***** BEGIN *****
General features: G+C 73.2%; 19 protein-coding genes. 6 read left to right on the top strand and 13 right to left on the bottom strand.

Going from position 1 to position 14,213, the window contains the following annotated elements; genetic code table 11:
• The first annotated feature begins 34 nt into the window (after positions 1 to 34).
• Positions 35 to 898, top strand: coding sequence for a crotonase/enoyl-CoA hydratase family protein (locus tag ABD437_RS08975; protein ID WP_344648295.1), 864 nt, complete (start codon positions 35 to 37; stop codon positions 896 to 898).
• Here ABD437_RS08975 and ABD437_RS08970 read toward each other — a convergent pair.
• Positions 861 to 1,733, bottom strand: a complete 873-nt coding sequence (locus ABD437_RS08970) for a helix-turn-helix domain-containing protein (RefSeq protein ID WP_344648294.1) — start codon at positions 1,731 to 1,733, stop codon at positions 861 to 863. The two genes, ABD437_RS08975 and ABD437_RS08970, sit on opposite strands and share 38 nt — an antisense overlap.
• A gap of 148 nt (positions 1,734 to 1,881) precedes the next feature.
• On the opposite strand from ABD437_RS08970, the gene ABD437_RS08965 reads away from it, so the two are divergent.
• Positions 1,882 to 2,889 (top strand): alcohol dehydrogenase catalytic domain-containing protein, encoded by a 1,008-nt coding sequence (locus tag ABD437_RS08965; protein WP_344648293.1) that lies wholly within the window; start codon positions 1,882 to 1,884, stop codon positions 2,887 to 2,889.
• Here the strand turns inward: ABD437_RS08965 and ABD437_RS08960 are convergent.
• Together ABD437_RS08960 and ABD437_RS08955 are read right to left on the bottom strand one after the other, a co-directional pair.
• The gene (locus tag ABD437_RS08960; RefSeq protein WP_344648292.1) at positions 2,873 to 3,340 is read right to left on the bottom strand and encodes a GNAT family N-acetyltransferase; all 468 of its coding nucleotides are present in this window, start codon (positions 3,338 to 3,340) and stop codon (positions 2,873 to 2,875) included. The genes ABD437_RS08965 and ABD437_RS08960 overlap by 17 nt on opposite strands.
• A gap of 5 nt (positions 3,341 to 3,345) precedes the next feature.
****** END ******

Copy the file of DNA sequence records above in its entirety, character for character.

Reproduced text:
General features: G+C 73.2%; 19 protein-coding genes. 6 read left to right on the top strand and 13 right to left on the bottom strand.

Going from position 1 to position 14,213, the window contains the following annotated elements; genetic code table 11:
• The first annotated feature begins 34 nt into the window (after positions 1 to 34).
• Positions 35 to 898, top strand: coding sequence for a crotonase/enoyl-CoA hydratase family protein (locus tag ABD437_RS08975; protein ID WP_344648295.1), 864 nt, complete (start codon positions 35 to 37; stop codon positions 896 to 898).
• Here ABD437_RS08975 and ABD437_RS08970 read toward each other — a convergent pair.
• Positions 861 to 1,733, bottom strand: a complete 873-nt coding sequence (locus ABD437_RS08970) for a helix-turn-helix domain-containing protein (RefSeq protein ID WP_344648294.1) — start codon at positions 1,731 to 1,733, stop codon at positions 861 to 863. The two genes, ABD437_RS08975 and ABD437_RS08970, sit on opposite strands and share 38 nt — an antisense overlap.
• A gap of 148 nt (positions 1,734 to 1,881) precedes the next feature.
• On the opposite strand from ABD437_RS08970, the gene ABD437_RS08965 reads away from it, so the two are divergent.
• Positions 1,882 to 2,889 (top strand): alcohol dehydrogenase catalytic domain-containing protein, encoded by a 1,008-nt coding sequence (locus tag ABD437_RS08965; protein WP_344648293.1) that lies wholly within the window; start codon positions 1,882 to 1,884, stop codon positions 2,887 to 2,889.
• Here the strand turns inward: ABD437_RS08965 and ABD437_RS08960 are convergent.
• Together ABD437_RS08960 and ABD437_RS08955 are read right to left on the bottom strand one after the other, a co-directional pair.
• The gene (locus tag ABD437_RS08960; RefSeq protein WP_344648292.1) at positions 2,873 to 3,340 is read right to left on the bottom strand and encodes a GNAT family N-acetyltransferase; all 468 of its coding nucleotides are present in this window, start codon (positions 3,338 to 3,340) and stop codon (positions 2,873 to 2,875) included. The genes ABD437_RS08965 and ABD437_RS08960 overlap by 17 nt on opposite strands.
• A gap of 5 nt (positions 3,341 to 3,345) precedes the next feature.